Of course, the decline of unions and the middle class they helped build has been bemoaned by politicians so many times at this point that the fight against the plight has been just as normalized as the plight itself—Warren’s initial claim to fame, her book The Two-Income Trap, hit shelves 16 years ago. It feels regular, almost boring at this point, to hear a presidential candidate speak vaguely about fighting for the middle class or those in poverty. It is, in part, how President Donald Trump became President Donald Trump—where his opponent trotted out lines about how America was “great already,” Trump, mushed in between the racist rants, managed to speak some truth about the present condition of workers.

“Our workers’ loyalty was repaid with betrayal,” he told a crowd of manufacturing laborers in June 2016. “Our politicians have aggressively pursued a policy of globalization—moving our jobs, our wealth and our factories to Mexico and overseas. Globalization has made the financial elite who donate to politicians very wealthy. But it has left millions of our workers with nothing but poverty and heartache.”

The approach by Sanders and Warren—a universal workers plan, if you will—isn’t new either. North Carolina Senator John Edwards courted the nation’s labor force early and often in his bid for the 2008 ticket. But he didn’t just reserve his time for the major union leaders. He altered his schedule to meet with kitchen workers on their breaks. He listened to delivery workers describe their back-breaking hours. He spoke with hotel workers about low wages. Then he engaged in an extramarital affair and fathered a child behind the back of his cancer-stricken wife, Elizabeth, and the nation was left to choose between Barack Obama and Hillary Clinton. Meanwhile, in the places that actually matter for workers’s rights, namely state legislatures and federal regulatory boards, an anti-worker movement was underway.

The National Labor Relations Boards has been increasingly filled by conservatives with little desire to rebuild labor strength in the United States. A product of the 1947 Taft-Hartley Act, there are 28 Right-to-Work states and counting; the 2018 Supreme Court decision in Janus v. AFSCME extended similar open-shop abilities to government employees. These are issues that cannot be unilaterally addressed by a single presidential administration. It requires a rejiggering of the entire system: the courts, of Congress, and, the executive branch.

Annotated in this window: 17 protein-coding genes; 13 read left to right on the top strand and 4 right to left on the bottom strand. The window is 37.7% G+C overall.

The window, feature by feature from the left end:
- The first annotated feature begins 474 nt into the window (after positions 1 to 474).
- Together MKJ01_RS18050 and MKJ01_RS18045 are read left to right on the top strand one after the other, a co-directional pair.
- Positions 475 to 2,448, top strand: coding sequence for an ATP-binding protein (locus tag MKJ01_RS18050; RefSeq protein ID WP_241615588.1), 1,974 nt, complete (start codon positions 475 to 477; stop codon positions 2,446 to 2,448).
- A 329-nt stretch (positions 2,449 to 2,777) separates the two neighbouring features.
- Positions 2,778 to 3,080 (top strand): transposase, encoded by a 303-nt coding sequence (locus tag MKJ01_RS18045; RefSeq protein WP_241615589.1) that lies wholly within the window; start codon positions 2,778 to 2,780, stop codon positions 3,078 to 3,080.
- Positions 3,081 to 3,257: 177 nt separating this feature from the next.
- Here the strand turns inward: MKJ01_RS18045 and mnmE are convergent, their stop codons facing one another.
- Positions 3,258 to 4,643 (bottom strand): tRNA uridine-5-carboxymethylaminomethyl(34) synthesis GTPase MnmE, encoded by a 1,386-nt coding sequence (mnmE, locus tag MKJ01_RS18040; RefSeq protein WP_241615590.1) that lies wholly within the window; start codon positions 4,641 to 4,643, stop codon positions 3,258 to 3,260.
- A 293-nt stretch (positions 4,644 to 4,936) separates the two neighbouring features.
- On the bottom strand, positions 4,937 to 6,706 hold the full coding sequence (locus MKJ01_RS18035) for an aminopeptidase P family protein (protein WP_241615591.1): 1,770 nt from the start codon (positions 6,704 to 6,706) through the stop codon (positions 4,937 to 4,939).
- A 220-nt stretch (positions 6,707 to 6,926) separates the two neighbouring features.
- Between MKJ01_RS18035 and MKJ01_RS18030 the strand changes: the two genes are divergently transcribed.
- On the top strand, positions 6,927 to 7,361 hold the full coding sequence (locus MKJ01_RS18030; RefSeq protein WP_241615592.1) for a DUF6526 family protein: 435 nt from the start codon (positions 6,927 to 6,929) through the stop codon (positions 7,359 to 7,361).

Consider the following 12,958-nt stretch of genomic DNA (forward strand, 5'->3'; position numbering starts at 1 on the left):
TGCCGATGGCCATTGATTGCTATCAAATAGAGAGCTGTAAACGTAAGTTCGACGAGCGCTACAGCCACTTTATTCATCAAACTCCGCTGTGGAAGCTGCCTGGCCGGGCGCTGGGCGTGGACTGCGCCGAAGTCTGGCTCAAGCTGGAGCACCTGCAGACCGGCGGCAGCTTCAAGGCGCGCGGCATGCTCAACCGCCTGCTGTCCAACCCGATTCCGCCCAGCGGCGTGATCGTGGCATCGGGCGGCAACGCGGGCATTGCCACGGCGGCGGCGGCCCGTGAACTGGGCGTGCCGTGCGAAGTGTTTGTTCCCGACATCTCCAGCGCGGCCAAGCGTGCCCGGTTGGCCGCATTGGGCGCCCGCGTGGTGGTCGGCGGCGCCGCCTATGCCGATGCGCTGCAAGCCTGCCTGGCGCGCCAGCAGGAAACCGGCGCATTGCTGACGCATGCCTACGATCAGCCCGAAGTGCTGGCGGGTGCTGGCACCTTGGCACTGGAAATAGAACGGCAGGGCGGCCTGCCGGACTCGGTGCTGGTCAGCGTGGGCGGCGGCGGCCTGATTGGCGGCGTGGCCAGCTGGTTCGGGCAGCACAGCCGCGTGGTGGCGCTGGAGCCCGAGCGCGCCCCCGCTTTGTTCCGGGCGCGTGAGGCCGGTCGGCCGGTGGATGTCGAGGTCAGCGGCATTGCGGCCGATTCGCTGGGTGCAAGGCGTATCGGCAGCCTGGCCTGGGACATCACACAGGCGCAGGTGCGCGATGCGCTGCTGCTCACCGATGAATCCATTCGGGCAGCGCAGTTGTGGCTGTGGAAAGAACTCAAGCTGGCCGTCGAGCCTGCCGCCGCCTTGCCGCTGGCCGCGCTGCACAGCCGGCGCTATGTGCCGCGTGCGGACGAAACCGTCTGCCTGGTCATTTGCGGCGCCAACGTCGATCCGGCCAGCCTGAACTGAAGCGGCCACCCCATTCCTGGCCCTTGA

Unions have long been pandered to by politicians. But the current reality is that the path to organizing is a steep hill, filled by management teams with short-term promises for organizing staffs, sometimes followed shortly by threats and eventual firings. In offices and work floors and workspaces across the nation, when at-will employees face discriminatory actions, be it for their gender or race or their subsequent decision to file HR complaints, or stagnant wages, the realistic options for those with families to support and rent and debt payments to make are slim. Without a union representative, the path to obtaining outside legal assistance in the wake of a mistreatment by an employer is unnerving and costly. This leaves workers to either accept their current degrading working conditions or to take their chances on the open job market. Far too often, instead of addressing this universal reality, American politicians have sought to blame workers’ woes on outsourcing, undocumented workers, drugs, or changes in family structures: a response that distinguishes between groups of workers rather than dealing with their shared experience.

Rather than setting these people against one another, Sanders’s and Warren’s plans offer a shared vision. By uniting temporary H2A field laborers with the workers on manufacturing floors, and the teachers with the home health aides, Warren and Sanders move past the shallow rhetoric that has defined the Democratic Party’s messaging of recent and into territory that allows for both the unionized and the individual worker to see a hopeful path forward. The policies are not particularly new or fresh in the grand scheme of things, but they don’t need to be. They just need to exist. As history has shown, the workers can take it from there.